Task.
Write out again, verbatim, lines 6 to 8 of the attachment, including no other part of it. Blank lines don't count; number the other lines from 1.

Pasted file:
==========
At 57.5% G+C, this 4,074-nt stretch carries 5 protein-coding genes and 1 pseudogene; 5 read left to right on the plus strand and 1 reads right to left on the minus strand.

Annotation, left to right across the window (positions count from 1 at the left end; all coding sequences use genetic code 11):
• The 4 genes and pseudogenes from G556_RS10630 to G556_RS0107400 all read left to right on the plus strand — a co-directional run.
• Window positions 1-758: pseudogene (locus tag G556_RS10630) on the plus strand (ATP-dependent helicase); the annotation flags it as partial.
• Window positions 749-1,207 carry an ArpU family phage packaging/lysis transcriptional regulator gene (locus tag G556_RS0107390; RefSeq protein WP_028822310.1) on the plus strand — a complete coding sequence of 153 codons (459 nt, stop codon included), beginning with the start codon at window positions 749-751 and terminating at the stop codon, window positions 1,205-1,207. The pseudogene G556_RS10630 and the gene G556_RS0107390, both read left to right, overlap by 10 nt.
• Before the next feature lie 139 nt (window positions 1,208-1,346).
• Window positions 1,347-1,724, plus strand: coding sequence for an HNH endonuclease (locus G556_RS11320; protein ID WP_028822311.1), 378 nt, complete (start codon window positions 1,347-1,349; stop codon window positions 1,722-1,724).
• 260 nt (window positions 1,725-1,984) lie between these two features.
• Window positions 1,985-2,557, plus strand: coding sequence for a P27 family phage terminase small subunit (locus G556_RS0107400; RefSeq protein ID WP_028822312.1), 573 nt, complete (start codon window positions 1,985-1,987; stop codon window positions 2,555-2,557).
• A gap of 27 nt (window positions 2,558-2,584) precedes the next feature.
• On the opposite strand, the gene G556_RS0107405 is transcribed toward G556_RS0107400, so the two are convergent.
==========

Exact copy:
• Before the next feature lie 139 nt (window positions 1,208-1,346).
• Window positions 1,347-1,724, plus strand: coding sequence for an HNH endonuclease (locus G556_RS11320; protein ID WP_028822311.1), 378 nt, complete (start codon window positions 1,347-1,349; stop codon window positions 1,722-1,724).
• 260 nt (window positions 1,725-1,984) lie between these two features.